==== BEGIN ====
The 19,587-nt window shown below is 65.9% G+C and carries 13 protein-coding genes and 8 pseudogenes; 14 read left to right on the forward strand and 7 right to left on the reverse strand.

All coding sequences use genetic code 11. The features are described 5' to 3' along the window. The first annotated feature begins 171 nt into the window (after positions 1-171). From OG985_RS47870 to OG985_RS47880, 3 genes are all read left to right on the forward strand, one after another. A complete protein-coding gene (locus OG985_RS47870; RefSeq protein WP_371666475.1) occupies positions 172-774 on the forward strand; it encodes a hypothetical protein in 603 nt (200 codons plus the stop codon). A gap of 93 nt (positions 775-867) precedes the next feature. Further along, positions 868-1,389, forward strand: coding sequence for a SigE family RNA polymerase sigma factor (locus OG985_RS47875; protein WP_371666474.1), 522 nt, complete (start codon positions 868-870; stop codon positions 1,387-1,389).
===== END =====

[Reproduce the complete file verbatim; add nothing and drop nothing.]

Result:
The 19,587-nt window shown below is 65.9% G+C and carries 13 protein-coding genes and 8 pseudogenes; 14 read left to right on the forward strand and 7 right to left on the reverse strand.

All coding sequences use genetic code 11. The features are described 5' to 3' along the window. The first annotated feature begins 171 nt into the window (after positions 1-171). From OG985_RS47870 to OG985_RS47880, 3 genes are all read left to right on the forward strand, one after another. A complete protein-coding gene (locus OG985_RS47870; RefSeq protein WP_371666475.1) occupies positions 172-774 on the forward strand; it encodes a hypothetical protein in 603 nt (200 codons plus the stop codon). A gap of 93 nt (positions 775-867) precedes the next feature. Further along, positions 868-1,389, forward strand: coding sequence for a SigE family RNA polymerase sigma factor (locus OG985_RS47875; protein WP_371666474.1), 522 nt, complete (start codon positions 868-870; stop codon positions 1,387-1,389).